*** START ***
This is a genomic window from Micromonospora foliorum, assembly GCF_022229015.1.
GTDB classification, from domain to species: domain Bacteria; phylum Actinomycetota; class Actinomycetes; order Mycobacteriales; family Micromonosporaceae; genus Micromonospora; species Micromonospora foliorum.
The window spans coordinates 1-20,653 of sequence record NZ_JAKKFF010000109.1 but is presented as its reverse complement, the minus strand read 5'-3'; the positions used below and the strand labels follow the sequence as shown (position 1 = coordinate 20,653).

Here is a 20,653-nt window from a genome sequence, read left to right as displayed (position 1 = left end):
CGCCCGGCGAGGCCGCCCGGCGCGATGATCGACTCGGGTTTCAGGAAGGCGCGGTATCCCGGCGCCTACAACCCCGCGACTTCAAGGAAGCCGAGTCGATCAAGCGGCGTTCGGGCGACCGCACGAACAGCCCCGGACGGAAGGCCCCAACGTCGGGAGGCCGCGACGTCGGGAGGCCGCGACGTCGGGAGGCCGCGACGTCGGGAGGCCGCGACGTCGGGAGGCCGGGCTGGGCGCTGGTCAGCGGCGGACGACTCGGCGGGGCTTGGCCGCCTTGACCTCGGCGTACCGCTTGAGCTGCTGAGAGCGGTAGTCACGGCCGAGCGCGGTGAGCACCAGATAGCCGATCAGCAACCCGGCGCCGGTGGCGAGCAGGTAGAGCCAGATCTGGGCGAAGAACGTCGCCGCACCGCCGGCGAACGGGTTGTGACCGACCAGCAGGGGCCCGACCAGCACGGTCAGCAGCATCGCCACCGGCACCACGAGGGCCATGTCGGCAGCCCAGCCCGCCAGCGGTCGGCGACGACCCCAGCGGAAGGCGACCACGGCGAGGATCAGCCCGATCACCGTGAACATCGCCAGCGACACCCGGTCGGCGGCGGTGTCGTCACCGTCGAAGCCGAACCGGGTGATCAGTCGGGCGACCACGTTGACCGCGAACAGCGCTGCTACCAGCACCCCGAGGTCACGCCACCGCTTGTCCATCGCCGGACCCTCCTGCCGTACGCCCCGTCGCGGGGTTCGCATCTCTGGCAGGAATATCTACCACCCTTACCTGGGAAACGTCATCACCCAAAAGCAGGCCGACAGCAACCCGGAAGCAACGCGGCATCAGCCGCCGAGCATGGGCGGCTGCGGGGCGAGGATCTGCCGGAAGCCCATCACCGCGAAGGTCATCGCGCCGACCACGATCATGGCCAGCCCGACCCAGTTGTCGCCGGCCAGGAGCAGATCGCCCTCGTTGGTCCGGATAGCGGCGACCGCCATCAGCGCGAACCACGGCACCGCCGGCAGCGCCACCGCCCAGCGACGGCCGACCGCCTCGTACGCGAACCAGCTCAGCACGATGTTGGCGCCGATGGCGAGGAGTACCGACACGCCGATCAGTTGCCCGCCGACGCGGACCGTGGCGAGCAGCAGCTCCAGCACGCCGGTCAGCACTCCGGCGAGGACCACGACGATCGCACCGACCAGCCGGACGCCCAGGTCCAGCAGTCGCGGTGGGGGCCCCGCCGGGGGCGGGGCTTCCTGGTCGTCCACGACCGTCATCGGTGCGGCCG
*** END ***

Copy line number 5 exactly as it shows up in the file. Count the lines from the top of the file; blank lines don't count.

CGCCCGGCGAGGCCGCCCGGCGCGATGATCGACTCGGGTTTCAGGAAGGCGCGGTATCCCGGCGCCTACAACCCCGCGACTTCAAGGAAGCCGAGTCGATCAAGCGGCGTTCGGGCGACCGCACGAACAGCCCCGGACGGAAGGCCCCAACGTCGGGAGGCCGCGACGTCGGGAGGCCGCGACGTCGGGAGGCCGCGACGTCGGGAGGCCGCGACGTCGGGAGGCCGGGCTGGGCGCTGGTCAGCGGCGGACGACTCGGCGGGGCTTGGCCGCCTTGACCTCGGCGTACCGCTTGAGCTGCTGAGAGCGGTAGTCACGGCCGAGCGCGGTGAGCACCAGATAGCCGATCAGCAACCCGGCGCCGGTGGCGAGCAGGTAGAGCCAGATCTGGGCGAAGAACGTCGCCGCACCGCCGGCGAACGGGTTGTGACCGACCAGCAGGGGCCCGACCAGCACGGTCAGCAGCATCGCCACCGGCACCACGAGGGCCATGTCGGCAGCCCAGCCCGCCAGCGGTCGGCGACGACCCCAGCGGAAGGCGACCACGGCGAGGATCAGCCCGATCACCGTGAACATCGCCAGCGACACCCGGTCGGCGGCGGTGTCGTCACCGTCGAAGCCGAACCGGGTGATCAGTCGGGCGACCACGTTGACCGCGAACAGCGCTGCTACCAGCACCCCGAGGTCACGCCACCGCTTGTCCATCGCCGGACCCTCCTGCCGTACGCCCCGTCGCGGGGTTCGCATCTCTGGCAGGAATATCTACCACCCTTACCTGGGAAACGTCATCACCCAAAAGCAGGCCGACAGCAACCCGGAAGCAACGCGGCATCAGCCGCCGAGCATGGGCGGCTGCGGGGCGAGGATCTGCCGGAAGCCCATCACCGCGAAGGTCATCGCGCCGACCACGATCATGGCCAGCCCGACCCAGTTGTCGCCGGCCAGGAGCAGATCGCCCTCGTTGGTCCGGATAGCGGCGACCGCCATCAGCGCGAACCACGGCACCGCCGGCAGCGCCACCGCCCAGCGACGGCCGACCGCCTCGTACGCGAACCAGCTCAGCACGATGTTGGCGCCGATGGCGAGGAGTACCGACACGCCGATCAGTTGCCCGCCGACGCGGACCGTGGCGAGCAGCAGCTCCAGCACGCCGGTCAGCACTCCGGCGAGGACCACGACGATCGCACCGACCAGCCGGACGCCCAGGTCCAGCAGTCGCGGTGGGGGCCCCGCCGGGGGCGGGGCTTCCTGGTCGTCCACGACCGTCATCGGTGCGGCCG